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“Breath” is a wistful and wounded coming-of-age story about surfing, surrender, and the sordid experience of losing your virginity to a married older woman who’s got a thing for erotic asphyxiation. The movie is able to ride a line right through so many of its genre’s worst clichés because it never stops negotiating between fear and desire, risk and reward. It’s an assured directorial debut from “The Mentalist” actor Simon Baker, who — after 12 long years — has finally done something more impressive than getting Anne Hathaway those “Harry Potter” manuscripts in “The Devil Wears Prada.”
“Breath” doesn’t spend that much time on the water, but it reckons with each wave — from ankle-busters to groundswells — and every single one of them dares these young protagonists to prove something to themselves. Without belaboring the point, or betraying the soft touch of the Tom Winton novel on which his film is based, Baker carves the sport into a useful metaphor for that part of growing up when everything the world throws at you feels like a dare. No other film — not “The Endless Summer” or “Blue Crush” or even the immortal “Point Break” — has so lucidly distilled the basic appeal of surfing, the pointlessness and elegance of “dancing on water as if it was the best and brightest thing a man could do.” Likewise, no other film has so sincerely addressed the confidence it takes to make some kind of peace with the ocean and hang up your board for good.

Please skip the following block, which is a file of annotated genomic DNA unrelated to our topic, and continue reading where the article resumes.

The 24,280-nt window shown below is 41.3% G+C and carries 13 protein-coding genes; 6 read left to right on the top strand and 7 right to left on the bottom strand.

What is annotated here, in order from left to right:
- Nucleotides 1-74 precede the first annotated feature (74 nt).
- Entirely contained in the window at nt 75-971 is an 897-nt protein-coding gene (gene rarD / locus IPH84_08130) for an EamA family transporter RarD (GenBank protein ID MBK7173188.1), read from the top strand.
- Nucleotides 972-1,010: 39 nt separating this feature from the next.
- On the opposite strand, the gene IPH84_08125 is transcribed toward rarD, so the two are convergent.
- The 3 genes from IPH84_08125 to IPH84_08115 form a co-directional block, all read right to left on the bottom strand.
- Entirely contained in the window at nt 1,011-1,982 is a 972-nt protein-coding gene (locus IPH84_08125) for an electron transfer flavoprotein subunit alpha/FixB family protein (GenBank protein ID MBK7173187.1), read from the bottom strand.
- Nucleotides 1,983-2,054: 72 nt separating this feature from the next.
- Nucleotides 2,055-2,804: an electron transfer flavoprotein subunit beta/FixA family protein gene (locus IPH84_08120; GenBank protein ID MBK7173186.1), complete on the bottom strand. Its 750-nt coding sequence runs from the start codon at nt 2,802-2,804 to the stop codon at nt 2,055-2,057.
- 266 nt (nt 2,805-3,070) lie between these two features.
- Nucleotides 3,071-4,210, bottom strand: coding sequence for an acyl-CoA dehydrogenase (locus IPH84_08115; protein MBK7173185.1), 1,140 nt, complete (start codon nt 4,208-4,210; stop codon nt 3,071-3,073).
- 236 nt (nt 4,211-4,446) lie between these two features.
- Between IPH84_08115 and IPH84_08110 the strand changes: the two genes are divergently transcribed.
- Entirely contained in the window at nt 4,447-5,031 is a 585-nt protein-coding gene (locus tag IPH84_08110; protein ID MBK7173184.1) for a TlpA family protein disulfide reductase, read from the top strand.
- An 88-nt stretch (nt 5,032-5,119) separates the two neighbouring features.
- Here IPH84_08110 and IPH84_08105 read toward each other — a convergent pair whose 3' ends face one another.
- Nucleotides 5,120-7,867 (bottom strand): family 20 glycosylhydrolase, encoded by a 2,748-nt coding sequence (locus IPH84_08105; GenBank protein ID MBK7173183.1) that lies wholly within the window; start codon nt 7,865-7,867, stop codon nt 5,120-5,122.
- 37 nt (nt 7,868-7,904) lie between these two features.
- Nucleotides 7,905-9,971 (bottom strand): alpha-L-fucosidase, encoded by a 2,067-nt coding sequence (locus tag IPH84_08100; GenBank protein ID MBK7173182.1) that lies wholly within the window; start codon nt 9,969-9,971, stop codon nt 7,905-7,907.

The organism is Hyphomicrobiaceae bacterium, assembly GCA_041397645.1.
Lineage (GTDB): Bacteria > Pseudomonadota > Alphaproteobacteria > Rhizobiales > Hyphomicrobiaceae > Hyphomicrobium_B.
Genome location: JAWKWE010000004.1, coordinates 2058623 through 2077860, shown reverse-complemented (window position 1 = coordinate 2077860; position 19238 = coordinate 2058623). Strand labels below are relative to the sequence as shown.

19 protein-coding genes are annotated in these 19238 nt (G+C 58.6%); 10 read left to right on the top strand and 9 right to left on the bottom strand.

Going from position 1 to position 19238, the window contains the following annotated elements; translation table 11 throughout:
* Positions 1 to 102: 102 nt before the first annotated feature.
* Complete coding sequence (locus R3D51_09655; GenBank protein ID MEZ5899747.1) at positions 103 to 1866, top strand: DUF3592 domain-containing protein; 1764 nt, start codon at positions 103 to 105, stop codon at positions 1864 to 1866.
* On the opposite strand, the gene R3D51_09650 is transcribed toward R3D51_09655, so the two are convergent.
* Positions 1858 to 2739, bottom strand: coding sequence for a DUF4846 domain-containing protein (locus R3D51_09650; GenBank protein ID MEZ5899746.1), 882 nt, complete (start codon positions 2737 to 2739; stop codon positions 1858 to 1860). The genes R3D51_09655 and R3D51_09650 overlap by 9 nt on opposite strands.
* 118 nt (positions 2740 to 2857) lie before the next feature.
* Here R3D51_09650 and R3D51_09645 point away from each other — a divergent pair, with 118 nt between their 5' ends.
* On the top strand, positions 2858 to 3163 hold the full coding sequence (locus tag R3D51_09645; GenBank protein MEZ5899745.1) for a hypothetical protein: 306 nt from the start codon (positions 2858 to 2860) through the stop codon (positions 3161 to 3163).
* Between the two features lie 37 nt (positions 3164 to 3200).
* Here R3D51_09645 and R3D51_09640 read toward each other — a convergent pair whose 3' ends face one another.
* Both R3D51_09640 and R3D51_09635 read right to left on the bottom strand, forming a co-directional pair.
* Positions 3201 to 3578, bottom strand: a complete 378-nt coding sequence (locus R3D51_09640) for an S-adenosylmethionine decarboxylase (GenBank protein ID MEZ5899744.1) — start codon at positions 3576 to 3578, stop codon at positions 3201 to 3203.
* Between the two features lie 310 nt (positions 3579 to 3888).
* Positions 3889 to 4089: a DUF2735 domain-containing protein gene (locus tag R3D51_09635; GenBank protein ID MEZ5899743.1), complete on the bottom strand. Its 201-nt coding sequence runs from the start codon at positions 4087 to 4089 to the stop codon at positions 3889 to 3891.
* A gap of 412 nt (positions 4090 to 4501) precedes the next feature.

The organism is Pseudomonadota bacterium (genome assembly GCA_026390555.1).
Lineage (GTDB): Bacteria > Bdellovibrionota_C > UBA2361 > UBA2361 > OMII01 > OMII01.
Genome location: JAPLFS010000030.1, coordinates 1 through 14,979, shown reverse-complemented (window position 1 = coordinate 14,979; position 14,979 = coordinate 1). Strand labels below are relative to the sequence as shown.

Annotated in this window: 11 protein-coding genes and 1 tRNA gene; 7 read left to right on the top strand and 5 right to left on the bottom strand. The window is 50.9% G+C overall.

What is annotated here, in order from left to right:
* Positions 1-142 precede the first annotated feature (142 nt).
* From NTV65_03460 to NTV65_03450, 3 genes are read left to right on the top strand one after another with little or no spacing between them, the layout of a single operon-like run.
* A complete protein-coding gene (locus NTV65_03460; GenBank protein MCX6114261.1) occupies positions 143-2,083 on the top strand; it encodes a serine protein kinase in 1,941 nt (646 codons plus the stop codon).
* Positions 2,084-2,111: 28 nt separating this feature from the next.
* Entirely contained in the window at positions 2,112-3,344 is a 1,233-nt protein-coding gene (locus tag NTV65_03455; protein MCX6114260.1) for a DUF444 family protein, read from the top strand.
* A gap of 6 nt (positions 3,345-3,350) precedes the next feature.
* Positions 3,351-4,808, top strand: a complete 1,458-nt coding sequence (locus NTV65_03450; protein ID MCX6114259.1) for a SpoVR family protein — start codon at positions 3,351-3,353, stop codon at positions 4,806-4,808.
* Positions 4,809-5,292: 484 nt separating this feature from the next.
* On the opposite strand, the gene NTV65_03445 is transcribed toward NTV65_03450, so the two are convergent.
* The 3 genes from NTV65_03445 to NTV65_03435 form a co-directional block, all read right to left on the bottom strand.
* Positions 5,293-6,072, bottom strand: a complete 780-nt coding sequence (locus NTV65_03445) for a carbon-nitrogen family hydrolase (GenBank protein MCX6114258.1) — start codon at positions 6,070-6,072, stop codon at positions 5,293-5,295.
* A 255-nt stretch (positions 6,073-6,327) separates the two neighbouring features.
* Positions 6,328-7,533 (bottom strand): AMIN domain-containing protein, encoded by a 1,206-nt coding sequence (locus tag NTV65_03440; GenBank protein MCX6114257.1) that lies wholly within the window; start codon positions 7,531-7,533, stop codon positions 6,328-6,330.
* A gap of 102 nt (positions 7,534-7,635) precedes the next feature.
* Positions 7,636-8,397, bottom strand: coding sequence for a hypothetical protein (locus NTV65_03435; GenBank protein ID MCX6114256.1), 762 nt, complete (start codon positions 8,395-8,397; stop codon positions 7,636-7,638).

Breath - Winton - Book - Australia - Point
“Breath,” like Winton’s book, is set in Western Australia at some point during the seventies; unlike the source material, however, the movie doesn’t go out of its way to point that out. We get it from Marden Dean’s hazy and delicate cinematography (shades of “The Virgin Suicides”), and...
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